Mariscos El Pescador: A Snail's Grace
The lonchera version of a clustertruck occurs every day on the corner of Bishop and Main streets in Santa Ana, where a parade of Mexican food trucks keeps you fed from morning until night. The lineup changes without notice, but the two constants over the past couple of months have been Ruben's Tacos y Mulitas (which has occupied a space here for years, but packs up every evening and moves to the corner of Walnut Street and Cypress Avenue for the rest of the night) and Mariscos El Pescador, which also closes shop at the end of the day. It's a small miracle the latter has stayed around as long as it has because Ruben's also has its own Mexican seafood truck—an excellent one, at that. For months, the two would park next to each other, a showdown of Bobby Flay proportions—and El Pescador won, since Ruben's mariscos trucks now heads to other places during the day.
That doesn't mean El Pescador can rest easy; another seafood truck now parks directly across from it, using the same slogan. But El Pescador remains on top, and not just because of an awesome wrap job that features Popeye either punching out a marlin or fishing it out of the ocean—take your pick. The ceviche tostadas are as wide as a plate; the aguachile, that legendary Sinaloan preparation of seafood left to marinate in chilled lime juice, then sluiced with a vicious green sauce, cools and heats as though you are eating an ice cream cone while standing barefoot on the sidewalk. The fried fish and shrimp tacos crunch with little grease and feature one of the best creams you'll taste—as pink as Thousand Islands dressing, but with spice.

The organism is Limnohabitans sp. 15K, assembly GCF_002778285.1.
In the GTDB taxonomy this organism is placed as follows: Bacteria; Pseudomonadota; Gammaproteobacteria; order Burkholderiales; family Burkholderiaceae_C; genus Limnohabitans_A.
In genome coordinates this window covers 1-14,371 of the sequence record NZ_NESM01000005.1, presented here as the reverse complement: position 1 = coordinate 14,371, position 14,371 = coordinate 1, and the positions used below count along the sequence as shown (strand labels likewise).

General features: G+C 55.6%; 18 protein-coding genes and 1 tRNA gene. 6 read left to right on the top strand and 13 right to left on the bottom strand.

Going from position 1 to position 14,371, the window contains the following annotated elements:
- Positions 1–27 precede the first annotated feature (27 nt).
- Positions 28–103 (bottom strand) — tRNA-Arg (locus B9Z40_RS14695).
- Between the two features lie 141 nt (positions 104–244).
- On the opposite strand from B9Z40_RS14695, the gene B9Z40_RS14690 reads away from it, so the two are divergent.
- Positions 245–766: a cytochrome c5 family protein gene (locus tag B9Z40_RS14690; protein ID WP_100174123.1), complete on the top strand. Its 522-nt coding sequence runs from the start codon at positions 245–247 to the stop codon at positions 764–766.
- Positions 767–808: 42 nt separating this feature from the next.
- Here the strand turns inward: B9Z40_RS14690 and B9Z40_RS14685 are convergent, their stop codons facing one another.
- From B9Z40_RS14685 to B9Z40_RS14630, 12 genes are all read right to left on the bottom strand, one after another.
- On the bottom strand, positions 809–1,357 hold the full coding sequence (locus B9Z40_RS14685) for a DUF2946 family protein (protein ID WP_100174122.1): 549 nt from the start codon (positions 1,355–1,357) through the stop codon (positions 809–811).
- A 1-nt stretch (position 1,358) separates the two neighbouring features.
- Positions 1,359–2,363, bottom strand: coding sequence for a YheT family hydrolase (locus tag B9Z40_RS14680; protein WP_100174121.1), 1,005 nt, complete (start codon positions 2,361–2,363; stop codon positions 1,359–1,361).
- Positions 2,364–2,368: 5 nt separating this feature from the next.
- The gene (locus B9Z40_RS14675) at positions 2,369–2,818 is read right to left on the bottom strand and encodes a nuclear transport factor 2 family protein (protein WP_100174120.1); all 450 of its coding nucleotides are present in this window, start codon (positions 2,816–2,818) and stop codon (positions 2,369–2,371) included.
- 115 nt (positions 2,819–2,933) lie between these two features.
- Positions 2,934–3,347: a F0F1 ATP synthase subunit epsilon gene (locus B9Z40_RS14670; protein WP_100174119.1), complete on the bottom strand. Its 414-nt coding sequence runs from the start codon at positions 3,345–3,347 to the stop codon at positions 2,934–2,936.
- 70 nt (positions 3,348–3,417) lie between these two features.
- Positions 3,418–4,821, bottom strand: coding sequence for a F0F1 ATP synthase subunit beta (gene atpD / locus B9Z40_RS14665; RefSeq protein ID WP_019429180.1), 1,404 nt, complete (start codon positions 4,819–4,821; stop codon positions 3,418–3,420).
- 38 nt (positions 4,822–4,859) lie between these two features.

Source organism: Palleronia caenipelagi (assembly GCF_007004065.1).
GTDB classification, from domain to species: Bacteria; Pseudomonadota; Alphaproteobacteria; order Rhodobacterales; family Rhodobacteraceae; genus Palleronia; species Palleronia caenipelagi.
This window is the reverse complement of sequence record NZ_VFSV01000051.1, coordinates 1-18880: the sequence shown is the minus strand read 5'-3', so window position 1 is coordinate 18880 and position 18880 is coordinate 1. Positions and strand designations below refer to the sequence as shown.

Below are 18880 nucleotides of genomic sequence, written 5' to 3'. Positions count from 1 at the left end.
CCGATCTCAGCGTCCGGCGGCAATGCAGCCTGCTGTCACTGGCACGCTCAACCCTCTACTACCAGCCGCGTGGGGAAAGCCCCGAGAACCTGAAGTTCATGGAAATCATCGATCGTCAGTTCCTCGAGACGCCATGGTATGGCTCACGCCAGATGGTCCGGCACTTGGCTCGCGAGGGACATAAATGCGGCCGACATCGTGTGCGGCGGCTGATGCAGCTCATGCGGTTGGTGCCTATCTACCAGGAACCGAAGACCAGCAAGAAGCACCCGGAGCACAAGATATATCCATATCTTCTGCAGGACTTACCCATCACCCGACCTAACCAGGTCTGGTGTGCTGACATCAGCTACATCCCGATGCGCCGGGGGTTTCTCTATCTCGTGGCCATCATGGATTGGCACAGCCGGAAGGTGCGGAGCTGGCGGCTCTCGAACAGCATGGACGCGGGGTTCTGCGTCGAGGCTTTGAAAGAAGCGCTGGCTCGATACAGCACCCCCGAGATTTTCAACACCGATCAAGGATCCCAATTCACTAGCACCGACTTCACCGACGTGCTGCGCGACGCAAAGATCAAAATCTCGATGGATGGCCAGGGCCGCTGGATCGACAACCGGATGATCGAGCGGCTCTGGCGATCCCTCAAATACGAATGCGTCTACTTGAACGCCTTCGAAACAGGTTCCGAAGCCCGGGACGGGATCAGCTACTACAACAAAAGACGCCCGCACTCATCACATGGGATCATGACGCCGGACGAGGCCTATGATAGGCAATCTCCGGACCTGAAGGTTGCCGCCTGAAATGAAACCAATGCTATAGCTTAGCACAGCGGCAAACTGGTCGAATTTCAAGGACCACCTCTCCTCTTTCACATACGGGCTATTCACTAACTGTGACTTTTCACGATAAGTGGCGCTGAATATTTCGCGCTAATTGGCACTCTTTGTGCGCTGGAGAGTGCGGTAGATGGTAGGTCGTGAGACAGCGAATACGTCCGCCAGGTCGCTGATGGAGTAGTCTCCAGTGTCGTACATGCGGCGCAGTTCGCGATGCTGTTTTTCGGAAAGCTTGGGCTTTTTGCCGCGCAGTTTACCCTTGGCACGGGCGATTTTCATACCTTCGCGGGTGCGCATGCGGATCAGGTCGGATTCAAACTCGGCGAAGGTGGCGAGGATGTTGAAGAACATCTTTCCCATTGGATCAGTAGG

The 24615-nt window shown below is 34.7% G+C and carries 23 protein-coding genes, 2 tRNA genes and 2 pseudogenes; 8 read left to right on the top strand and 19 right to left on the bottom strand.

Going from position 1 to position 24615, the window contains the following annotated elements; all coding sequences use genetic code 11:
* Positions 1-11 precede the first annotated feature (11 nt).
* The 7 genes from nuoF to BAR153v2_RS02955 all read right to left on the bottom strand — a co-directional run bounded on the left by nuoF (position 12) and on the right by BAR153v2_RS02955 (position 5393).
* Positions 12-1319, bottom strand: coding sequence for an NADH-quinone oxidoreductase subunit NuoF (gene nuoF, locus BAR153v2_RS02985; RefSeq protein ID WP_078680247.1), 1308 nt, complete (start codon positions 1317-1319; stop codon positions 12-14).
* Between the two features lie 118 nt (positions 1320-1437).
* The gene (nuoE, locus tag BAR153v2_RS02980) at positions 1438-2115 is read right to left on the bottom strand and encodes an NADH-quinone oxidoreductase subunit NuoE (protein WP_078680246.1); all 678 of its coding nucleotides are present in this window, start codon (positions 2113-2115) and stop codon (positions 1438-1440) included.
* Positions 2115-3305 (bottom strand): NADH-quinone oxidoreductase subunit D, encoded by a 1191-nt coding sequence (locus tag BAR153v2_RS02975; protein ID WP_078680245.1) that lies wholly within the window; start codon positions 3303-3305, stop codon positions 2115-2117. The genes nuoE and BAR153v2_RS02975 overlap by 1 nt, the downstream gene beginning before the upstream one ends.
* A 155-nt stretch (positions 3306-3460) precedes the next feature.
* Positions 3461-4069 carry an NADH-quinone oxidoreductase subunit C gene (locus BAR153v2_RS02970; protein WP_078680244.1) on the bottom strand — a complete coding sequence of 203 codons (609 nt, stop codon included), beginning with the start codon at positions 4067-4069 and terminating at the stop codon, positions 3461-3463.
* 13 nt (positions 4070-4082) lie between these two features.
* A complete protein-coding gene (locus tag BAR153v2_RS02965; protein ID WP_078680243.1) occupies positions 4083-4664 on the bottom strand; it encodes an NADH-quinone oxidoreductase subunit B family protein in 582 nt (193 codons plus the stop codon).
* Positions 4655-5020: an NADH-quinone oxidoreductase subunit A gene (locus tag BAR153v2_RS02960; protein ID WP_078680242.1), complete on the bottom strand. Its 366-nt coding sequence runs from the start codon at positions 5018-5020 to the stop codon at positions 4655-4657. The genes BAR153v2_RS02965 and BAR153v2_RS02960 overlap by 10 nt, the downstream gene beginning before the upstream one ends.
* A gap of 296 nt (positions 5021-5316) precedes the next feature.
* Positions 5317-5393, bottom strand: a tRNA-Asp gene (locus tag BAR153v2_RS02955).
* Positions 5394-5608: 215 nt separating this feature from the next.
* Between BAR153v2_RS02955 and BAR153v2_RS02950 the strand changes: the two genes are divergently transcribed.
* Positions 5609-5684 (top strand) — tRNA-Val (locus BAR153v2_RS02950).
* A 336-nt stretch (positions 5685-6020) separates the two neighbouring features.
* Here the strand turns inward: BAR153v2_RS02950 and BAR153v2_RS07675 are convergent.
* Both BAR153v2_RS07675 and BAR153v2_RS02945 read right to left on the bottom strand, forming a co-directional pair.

But the main reason to visit El Pescador is the botana de caracol—the sea snail plate. Caracol is a dish I'd only found in OC in a long-gone Honduran restaurant, and it's a shame because properly made caracol, chewy as a clam but with a briny taste akin to an oyster, is spectacular. Not only does El Pescador make it great, but it also gives the creature the aguachile treatment—a brilliant move, one that accentuates the caracol's wonderful brininess. It's not a cheap dish—$20, the most expensive thing you'll ever buy from a lonchera—but it's large enough for two, comes with tostadas and is your greatest bet against this summer from hell. Wait, that's too much of a downer ending. . . . How about this? El Pescador's caracol plate is like John the Baptist, heralding salvation during these hot times.
This column appeared in print as "A Snail's Grace."
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